A second Hong Kong bookseller who went missing and was found to have been detained in China has returned home, refusing to discuss his case, Hong Kong police have said.
Cheung Chi Ping was one of five Hong Kong booksellers specialising in salacious publications about Chinese leaders to go missing last year.
Lui Por, a colleague from the same store, reappeared in the city on Friday.
"Cheung Chi Ping requested police to cancel his missing person case and stated that he did not require any assistance from the Hong Kong Special Administrative Region Government or police," the police said in a statement.
"Cheung refused to disclose other details."
Police had said on Wednesday that authorities in the southern Chinese province of Guangdong had told them Mr Lui and his colleagues, Mr Cheung and Lam Wing Kee, would be released on bail in coming days.
Two other missing members of the company, Gui Minhai and Lee Bo, had been in Thailand and Hong Kong respectively when they disappeared.
Mr Gui appeared on state television in January and tearfully confessed to a fatal drink-driving incident over a decade ago.
He appeared on Chinese television again late last month with three of his colleagues confirming for the first time they had been detained for "illegal book trading" in mainland China.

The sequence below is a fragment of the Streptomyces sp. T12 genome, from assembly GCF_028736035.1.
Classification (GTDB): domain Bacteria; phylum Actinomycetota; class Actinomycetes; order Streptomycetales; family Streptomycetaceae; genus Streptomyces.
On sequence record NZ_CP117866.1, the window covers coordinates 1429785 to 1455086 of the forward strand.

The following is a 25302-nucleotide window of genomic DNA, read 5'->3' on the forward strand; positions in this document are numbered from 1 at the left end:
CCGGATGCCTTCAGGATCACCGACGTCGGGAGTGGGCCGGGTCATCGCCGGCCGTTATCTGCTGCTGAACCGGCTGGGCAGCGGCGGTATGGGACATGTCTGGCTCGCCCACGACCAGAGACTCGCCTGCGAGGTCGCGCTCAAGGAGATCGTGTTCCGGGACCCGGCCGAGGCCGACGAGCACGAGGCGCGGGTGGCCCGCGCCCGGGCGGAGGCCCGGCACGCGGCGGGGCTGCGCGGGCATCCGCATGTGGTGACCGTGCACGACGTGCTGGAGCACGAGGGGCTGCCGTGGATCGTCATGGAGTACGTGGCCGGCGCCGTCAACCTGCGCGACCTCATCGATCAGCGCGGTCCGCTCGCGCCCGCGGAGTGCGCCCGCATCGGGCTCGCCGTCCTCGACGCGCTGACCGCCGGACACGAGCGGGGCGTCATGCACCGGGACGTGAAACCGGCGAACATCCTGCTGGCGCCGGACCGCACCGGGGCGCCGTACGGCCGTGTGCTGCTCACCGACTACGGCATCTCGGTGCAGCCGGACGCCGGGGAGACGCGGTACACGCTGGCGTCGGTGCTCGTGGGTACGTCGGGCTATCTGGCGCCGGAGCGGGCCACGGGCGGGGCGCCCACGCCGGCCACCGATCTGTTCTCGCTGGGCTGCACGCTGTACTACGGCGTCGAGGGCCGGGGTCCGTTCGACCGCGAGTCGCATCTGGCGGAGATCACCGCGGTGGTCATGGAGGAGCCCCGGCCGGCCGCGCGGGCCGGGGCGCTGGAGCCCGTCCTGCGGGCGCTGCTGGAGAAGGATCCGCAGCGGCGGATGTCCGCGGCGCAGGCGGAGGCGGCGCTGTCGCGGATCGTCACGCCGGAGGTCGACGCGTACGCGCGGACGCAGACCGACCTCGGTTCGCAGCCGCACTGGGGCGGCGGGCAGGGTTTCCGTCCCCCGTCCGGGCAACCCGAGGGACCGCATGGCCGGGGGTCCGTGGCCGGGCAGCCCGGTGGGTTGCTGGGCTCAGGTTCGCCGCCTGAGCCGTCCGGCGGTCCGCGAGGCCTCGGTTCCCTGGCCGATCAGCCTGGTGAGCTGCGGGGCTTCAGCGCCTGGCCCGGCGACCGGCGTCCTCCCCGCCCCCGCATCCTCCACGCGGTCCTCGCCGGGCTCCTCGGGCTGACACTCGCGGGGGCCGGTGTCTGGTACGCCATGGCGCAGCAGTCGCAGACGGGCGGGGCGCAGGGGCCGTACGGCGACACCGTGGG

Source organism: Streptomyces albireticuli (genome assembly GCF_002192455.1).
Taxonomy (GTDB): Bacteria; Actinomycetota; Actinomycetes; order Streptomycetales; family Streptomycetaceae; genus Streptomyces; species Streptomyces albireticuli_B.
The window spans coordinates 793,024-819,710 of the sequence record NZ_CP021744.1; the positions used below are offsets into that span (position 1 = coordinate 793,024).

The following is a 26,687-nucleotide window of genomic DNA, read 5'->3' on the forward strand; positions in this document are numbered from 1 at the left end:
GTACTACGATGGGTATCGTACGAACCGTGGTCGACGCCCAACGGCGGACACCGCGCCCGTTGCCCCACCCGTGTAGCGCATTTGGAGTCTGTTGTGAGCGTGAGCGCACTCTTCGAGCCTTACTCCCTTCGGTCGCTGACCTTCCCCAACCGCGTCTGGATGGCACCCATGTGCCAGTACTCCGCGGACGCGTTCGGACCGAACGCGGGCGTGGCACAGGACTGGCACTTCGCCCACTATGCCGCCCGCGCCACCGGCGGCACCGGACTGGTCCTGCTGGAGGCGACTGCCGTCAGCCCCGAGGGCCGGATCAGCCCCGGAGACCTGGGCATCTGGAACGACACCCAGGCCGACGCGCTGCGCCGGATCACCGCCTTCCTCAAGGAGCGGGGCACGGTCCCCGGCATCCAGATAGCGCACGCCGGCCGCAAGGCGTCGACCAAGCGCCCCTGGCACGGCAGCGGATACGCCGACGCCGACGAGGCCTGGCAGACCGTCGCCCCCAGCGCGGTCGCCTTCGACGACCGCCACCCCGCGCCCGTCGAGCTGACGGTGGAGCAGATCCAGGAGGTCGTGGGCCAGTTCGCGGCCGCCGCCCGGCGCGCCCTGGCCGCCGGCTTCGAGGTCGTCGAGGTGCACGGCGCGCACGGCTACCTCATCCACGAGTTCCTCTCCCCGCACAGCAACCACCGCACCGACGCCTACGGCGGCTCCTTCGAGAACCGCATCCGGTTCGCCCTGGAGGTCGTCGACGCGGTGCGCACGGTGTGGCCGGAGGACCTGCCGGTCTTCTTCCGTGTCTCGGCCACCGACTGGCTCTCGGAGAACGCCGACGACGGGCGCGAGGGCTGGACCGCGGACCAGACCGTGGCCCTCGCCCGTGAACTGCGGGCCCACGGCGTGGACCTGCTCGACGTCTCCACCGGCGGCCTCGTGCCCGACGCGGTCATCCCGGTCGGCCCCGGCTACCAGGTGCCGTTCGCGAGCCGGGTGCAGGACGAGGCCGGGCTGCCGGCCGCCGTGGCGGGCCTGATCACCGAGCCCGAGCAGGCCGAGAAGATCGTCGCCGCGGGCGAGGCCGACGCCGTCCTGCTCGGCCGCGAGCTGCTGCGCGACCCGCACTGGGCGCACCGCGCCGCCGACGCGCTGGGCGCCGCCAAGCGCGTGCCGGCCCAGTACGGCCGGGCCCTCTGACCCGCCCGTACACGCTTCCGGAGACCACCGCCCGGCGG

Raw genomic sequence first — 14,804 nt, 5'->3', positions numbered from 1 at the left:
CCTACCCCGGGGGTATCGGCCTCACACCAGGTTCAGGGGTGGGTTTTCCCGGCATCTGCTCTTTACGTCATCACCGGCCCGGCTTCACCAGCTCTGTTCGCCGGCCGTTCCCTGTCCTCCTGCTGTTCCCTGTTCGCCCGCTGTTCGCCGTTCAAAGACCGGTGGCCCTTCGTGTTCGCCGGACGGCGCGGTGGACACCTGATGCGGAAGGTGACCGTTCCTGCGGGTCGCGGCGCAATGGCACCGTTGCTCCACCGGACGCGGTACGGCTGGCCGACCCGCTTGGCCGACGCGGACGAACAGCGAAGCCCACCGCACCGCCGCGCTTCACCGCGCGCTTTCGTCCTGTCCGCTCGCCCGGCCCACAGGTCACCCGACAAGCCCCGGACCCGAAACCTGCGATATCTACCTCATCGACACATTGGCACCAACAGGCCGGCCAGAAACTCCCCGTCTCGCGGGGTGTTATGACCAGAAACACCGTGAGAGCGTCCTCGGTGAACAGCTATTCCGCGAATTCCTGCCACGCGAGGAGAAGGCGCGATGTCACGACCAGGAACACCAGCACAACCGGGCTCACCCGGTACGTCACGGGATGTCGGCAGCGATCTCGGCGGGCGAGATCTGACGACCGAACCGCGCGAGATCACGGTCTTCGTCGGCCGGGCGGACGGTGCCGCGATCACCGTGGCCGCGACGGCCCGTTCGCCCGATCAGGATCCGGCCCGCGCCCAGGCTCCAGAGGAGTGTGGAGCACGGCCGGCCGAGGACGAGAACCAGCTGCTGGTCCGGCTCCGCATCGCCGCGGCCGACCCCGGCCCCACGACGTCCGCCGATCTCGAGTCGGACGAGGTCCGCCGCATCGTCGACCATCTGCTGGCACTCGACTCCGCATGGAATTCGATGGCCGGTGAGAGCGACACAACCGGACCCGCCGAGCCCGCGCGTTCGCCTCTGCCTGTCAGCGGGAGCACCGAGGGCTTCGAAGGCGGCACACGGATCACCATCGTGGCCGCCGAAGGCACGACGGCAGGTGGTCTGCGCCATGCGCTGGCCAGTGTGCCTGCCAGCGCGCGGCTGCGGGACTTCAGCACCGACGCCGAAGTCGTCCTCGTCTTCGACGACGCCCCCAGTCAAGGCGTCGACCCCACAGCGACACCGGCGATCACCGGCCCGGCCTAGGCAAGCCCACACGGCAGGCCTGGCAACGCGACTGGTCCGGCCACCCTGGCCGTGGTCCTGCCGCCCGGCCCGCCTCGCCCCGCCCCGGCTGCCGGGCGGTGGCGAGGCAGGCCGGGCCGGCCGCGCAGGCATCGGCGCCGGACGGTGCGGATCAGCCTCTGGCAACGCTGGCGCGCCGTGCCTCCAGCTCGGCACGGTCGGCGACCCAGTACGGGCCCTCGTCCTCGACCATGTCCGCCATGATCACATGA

Mr Lee, a British passport holder, told China's Phoenix Television last week that he had not been kidnapped by Chinese authorities, as many suspected, but had snuck into China illegally and that he would renounce his British citizenship.
The booksellers' plight had provoked concerns that Beijing was using shadowy tactics to weaken freedoms in Hong Kong, which has been governed under a "one country, two systems" formula since its return to China from British rule in 1997.
A number of governments have expressed concern about the disappearances, which some diplomats fear were abductions by Chinese agents.
China's Foreign Ministry has said its law enforcement officials would never do anything illegal, especially not overseas, and called on foreign governments not to interfere in Hong Kong affairs.